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Equipment

The Lensrentals Podcast Episode #28 – How to Get Started Live Streaming

Published September 17, 2020

Each week Roger Cicala, founder of Lensrentals.com, hosts conversations about the art and science of capturing images. From photography to videography, film, history, and technology, the show covers a wide range of topics to educate and inspire creators of all kinds.

 

How to Get Started Live Streaming

Live streaming has gone from fairly niche to vitally necessary very quickly over the past few months. Ryan is joined by Josh and Ally to get specific on how to begin live streaming if you’re new to the game, and some advanced options for those more versed in video. We’ve spoken about Live streaming in our blog a few times, with Justin’s Guide to Live Streaming, and Joshua’s own guide on the topic a few years ago. But live streaming is always evolving, and getting more and more complicated with each generation.

In today’s climate, an understanding of live streaming went from mostly used to stream video games, to now building out virtual work environments for teams, and even entire corporations. And so, we thought it was something that needed to be talked about again. Listen to this episode as we talk a bit about how to get started in building out a live stream set up, from basics to advanced. But let’s also go through an overview of what you might need here.

Guide to Live Streaming

The first thing you need when getting started with live streaming is the essentials – a camera, a microphone, and some time of presenter system that will take that video and audio feed, and put it onto a livestreaming platform. All of this stuff is converted in our Basic and Advanced live streaming systems available for rental. Additional tools can be used to help dress up the live stream – for example, if you want to be rotoscoped out, you’ll need a green screen and software to handle be able to cut you from the frame live. Lighting systems, such as those from Litepanels can help transform your production to a professional level. Additionally, there are multiple programs such as OBS that allow you to do quick overlays and frame in frame tools that can help better communicate the intentions of your live stream. All of these tools are discussed more in-depth with John, Ryan and Ally, to help you get a better understand to improve or create your next livestreaming event.

Gear mentioned in this episode:

Manufacturers who are turning their own cameras into webcams with their own software-

Timestamps

0:30 – Who is getting into live streaming? (Jk, we know it’s basically everyone now, we recorded this a few weeks ago.)

2:50 – Don’t forget to set up your room nicely, it goes a long way!

3:40 – What platforms are everyone using? From Facebook to YouTube to Twitch, there are a lot of options out there and we discuss several of them.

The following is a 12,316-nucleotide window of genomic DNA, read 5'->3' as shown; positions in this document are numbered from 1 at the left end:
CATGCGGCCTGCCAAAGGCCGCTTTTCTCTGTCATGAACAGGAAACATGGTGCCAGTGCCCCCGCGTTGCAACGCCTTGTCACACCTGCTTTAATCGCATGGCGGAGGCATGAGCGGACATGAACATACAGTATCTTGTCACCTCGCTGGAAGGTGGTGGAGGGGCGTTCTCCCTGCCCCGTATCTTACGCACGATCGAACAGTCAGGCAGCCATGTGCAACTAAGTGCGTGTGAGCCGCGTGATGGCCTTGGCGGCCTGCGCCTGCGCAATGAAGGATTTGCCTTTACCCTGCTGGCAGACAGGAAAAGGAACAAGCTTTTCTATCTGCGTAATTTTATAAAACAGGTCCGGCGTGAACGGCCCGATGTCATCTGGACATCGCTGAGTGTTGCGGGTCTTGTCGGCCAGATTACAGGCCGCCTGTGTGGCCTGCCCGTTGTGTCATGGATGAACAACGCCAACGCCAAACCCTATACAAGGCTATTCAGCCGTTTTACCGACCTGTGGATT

10:30 – Logitech’s webcams and mics are pretty good. If you want to upgrade to a better audio situation, Ally recommends getting a controllable USB interface or the Rode NT USB mini mic.

12:45 – If you’re juggling multiple inputs and definitely if you’re dealing with multiple cameras, you’ll likely need a software system to help you keep up with everything, monitor audio levels, combine multiple video inputs, bring in graphics, prerecorded assets, and more. We recommend OBS, the Stream Labs version as a great free option, or X-Split for a paid software.

16:30 – Mic, check! Switching software, check! Don’t forget lighting, like we almost did! 

17:25 – If you’re using some sort of video deck, you’ll need a way to connect it to your computer. Blackmagic Web Presenter with smart panel is probably the easiest to use. Alternatively, El Gatto HD 60S (using in capture/encapture) is another great plug and play device. 

22:20 – Many manufacturers are producing their own software to use their cameras as webcams, but we’ve found these are oftentimes more clunky to navigate and still recommend a capture device because of how it integrates and allows you better intuitive controls. 

23:45 – Break

24:25 – Let’s get into higher-end streams now! The A10 Mini Pro is a good option for people who’ve never used any kind of switching device. Sling Studio’s software is also something we recommend as well, especially for churches and school sports because they can cover such a large space and require not much set up.

27:40 – We’ve mentioned we recommend SDI over HDMI for locking connections, and we get into it here. It’s more reliable if you need to run cables over 50+ feet.

28:35 – Remote presentation live streaming kits we offer on our site, we break down the differences between the basic and advanced options. 

32:25 – Common stuck points for people new to live streaming include: Radio frequencies and bonded streaming, testing your internet connection, giving yourself enough time to figure out what you want to do, and how to set it up. If you’re renting gear you’re not familiar with

 

 

The Lensrentals Podcast is a production of Lensrentals.com, founded by Roger Cicala. Our production staff includes Drew Cicala, Ryan Hill, Sarah McAlexander, SJ Smith, Julian Harper, John Tucker, and Zach Sutton. Other contributors include Roger Cicala, Joey Miller, Ally Aycock Patterson, and Joshua Richardson.
Let’s keep this conversation going! Leave a comment on our voicemail at 901-609-LENS or shoot us a question at podcast@lensrentals.com.

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Author: Lensrentals

Articles written by the entire editorial and technical staff at LensRentals.com. These articles are for when there is more than one author for the entire post, and are written as a community effort.

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